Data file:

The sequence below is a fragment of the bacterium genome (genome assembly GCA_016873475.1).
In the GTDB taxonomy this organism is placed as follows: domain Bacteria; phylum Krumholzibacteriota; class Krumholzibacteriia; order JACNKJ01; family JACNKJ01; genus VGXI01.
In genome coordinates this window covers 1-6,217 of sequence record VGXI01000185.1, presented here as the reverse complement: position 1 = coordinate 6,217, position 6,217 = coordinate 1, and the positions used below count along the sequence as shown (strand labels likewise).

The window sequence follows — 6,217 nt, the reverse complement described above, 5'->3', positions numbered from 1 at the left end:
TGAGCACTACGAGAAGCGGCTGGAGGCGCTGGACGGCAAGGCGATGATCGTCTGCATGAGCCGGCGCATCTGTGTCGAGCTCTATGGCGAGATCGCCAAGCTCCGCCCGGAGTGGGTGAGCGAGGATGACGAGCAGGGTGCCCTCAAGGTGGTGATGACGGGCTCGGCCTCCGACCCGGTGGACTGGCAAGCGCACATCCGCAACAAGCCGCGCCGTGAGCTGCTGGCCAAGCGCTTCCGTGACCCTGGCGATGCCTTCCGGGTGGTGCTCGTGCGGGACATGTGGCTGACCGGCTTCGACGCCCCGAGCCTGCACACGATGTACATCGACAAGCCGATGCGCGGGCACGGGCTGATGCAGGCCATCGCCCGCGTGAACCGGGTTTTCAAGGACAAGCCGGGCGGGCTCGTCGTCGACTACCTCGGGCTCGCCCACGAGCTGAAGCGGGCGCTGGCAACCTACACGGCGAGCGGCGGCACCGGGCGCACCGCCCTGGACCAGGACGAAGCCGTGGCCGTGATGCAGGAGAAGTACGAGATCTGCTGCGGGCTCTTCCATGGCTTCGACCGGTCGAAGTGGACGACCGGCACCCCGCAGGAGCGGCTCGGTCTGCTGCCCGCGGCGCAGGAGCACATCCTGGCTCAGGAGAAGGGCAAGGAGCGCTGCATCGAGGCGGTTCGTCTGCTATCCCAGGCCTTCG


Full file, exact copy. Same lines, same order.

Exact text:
The sequence below is a fragment of the bacterium genome (genome assembly GCA_016873475.1).
In the GTDB taxonomy this organism is placed as follows: domain Bacteria; phylum Krumholzibacteriota; class Krumholzibacteriia; order JACNKJ01; family JACNKJ01; genus VGXI01.
In genome coordinates this window covers 1-6,217 of sequence record VGXI01000185.1, presented here as the reverse complement: position 1 = coordinate 6,217, position 6,217 = coordinate 1, and the positions used below count along the sequence as shown (strand labels likewise).

The window sequence follows — 6,217 nt, the reverse complement described above, 5'->3', positions numbered from 1 at the left end:
TGAGCACTACGAGAAGCGGCTGGAGGCGCTGGACGGCAAGGCGATGATCGTCTGCATGAGCCGGCGCATCTGTGTCGAGCTCTATGGCGAGATCGCCAAGCTCCGCCCGGAGTGGGTGAGCGAGGATGACGAGCAGGGTGCCCTCAAGGTGGTGATGACGGGCTCGGCCTCCGACCCGGTGGACTGGCAAGCGCACATCCGCAACAAGCCGCGCCGTGAGCTGCTGGCCAAGCGCTTCCGTGACCCTGGCGATGCCTTCCGGGTGGTGCTCGTGCGGGACATGTGGCTGACCGGCTTCGACGCCCCGAGCCTGCACACGATGTACATCGACAAGCCGATGCGCGGGCACGGGCTGATGCAGGCCATCGCCCGCGTGAACCGGGTTTTCAAGGACAAGCCGGGCGGGCTCGTCGTCGACTACCTCGGGCTCGCCCACGAGCTGAAGCGGGCGCTGGCAACCTACACGGCGAGCGGCGGCACCGGGCGCACCGCCCTGGACCAGGACGAAGCCGTGGCCGTGATGCAGGAGAAGTACGAGATCTGCTGCGGGCTCTTCCATGGCTTCGACCGGTCGAAGTGGACGACCGGCACCCCGCAGGAGCGGCTCGGTCTGCTGCCCGCGGCGCAGGAGCACATCCTGGCTCAGGAGAAGGGCAAGGAGCGCTGCATCGAGGCGGTTCGTCTGCTATCCCAGGCCTTCG